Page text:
I recently made and lost a friend who is going through some hard times. One of the things they raised was that they were a victim of gang stalking. This brought back memories of LA Indymedia, because there were many gang stalking posts on the site. (For examples, see the “stalking” tag or the “geral sosbee” tag.)
I read a lot of them, and even emailed with one of the writers. My sense was that they were going through some paranoid fears, that it was a mental illness, but it was not necessarily debilitating. These articles were fairly long, and, for the most part, relatively well written. They would go through episodes, and post on the website, and then at other times, feel ok. I got permission to remove posts, and there wasn’t any push-back. If anything, they seemed embarrassed.
My impression was that they were pretty smart, but thinking they were targeted, when they weren’t.
According to articles about gang stalking and targeted individuals, they might have a persecutory delusion.
This delusion is socially debilitating: the sufferer thinks people around them are agents, after them. When they explain this to friends, the friends don’t believe it – because it’s likely not true. Then the sufferer thinks the friends are agents.
Assuming that my friend had a persecutory delusion, how do I detect it? Persecutory delusions are hard to detect when someone has suffered actual persecution, individually, and for the groups they’re identified with.
To complicate the situation more, what about people who have suffered from coordinated assault, bullying, harassment, or workplace discrimination? They have suffered actual coordinated hostility, creating a lived, empirical basis for feelings of persecution.
They have suffered… but at what point does their logic fail, and they perceive “gang stalking”, where a whole bunch of random, unrelated people appear to be coordinated to stalk and harass them?
I watched the Vice video about the Gang Stalking; the majority of people at a GS meeting were women and people of color. One profiled person is a gay man. These are people under everyday, low-level persecution. If I were gay and living in Hawthorne, I might feel paranoid. If I were a woman, I’d be paranoid about men.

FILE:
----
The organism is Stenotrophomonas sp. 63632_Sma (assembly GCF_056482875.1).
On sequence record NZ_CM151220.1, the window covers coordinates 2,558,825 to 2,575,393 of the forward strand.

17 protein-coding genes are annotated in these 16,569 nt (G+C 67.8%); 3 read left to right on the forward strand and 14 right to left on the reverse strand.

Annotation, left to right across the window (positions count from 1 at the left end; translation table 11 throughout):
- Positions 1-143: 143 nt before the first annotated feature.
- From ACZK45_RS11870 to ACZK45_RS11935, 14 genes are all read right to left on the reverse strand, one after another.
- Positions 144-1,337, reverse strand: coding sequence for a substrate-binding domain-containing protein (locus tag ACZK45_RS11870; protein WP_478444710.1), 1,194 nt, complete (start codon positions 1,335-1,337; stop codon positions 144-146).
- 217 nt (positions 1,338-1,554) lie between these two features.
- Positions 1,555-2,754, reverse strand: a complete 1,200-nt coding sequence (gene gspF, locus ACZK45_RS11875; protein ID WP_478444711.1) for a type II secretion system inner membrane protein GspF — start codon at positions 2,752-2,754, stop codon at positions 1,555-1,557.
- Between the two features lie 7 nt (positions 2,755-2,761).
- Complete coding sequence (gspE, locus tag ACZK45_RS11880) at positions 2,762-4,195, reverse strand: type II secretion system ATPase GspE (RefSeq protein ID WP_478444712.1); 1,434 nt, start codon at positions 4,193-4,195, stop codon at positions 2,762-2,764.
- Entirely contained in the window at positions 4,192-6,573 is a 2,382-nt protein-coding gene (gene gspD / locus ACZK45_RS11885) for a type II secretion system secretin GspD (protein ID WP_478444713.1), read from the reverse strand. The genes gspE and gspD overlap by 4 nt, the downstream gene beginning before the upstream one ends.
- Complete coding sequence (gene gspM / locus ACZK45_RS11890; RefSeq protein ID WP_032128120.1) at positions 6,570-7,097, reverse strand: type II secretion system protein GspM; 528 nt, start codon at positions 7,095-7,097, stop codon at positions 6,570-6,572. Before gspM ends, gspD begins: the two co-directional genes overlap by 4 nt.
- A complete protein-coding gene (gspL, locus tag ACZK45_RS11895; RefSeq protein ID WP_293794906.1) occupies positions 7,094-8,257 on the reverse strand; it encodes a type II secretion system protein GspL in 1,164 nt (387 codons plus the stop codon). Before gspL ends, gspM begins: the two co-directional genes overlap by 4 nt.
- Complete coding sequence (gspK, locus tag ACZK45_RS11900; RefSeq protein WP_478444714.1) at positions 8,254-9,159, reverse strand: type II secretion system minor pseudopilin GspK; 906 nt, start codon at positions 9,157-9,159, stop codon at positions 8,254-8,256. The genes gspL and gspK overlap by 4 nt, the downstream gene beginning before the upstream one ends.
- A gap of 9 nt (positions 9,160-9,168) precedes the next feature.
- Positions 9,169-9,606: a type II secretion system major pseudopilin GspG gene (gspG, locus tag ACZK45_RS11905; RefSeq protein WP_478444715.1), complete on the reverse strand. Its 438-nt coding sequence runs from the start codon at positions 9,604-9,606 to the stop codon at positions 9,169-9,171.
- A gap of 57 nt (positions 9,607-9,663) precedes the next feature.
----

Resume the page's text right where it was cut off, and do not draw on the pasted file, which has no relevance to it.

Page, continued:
I really resonated with what Dr. Josh Bazell said in the video. Why are we not all paranoid?
How does one relax, when you feel persecuted? For example, one of my neighbors vandalized my car, another time, a racist “I survived driving in the SGV” bumper sticker was left by my car. I lived next door to a gang. I’m a racial minority – an Asian among Latinos. Despite experiencing this, I didn’t fall into thinking like someone being Gang Stalked – even though it was likely an actual street gang member was stalking me and messing with my car. (I had stuff stolen from my car, my home, and the sticker taken off my license plate. My mirror was knocked off. Someone also put a shot glass under a tire.)
Years later, after I moved a few blocks away, someone from the gang spray painted their gang initials on the wall by my new home. This was in a rival gang’s territory. Someone painted it over quickly, so all you see is the coverup. It is an understatement to say we were being stalked.
Yet, I didn’t feel “gangstalked.”
I didn’t feel not-paranoid, though. Sometimes, when I see a cholo, I worry that they are racist, or intoxicated/mentally ill, or both. I worry that they see me as a mark.
I also think I have social anxiety, so I do have a touch of paranoia.
References and Media
Wikipedia: Persecutory Delusion
Wikipedia: Gang Stalking
Quora Search: targeted individual
Quora Search: gang stalking victim
Dr. Todd Grande: What is a Targeted Individual? | Gang-Stalking (Group-Stalking)
It is Schizophrenia?
I’m not a psychiatrist, or a psychologist.
I found this video about the condition, by Robert Sapolsky, and it was edifying. Also, I have started to wonder about myself. I know someone who has been diagnosed with schizophrenia, so it’s not some unknown thing. I have some of these traits.
The most fascinating section is about dopamine, Parkinsons, and paranoia.
What causes dopamine release: alcohol, cannabis, cocaine, coffee, nicotine, sugar.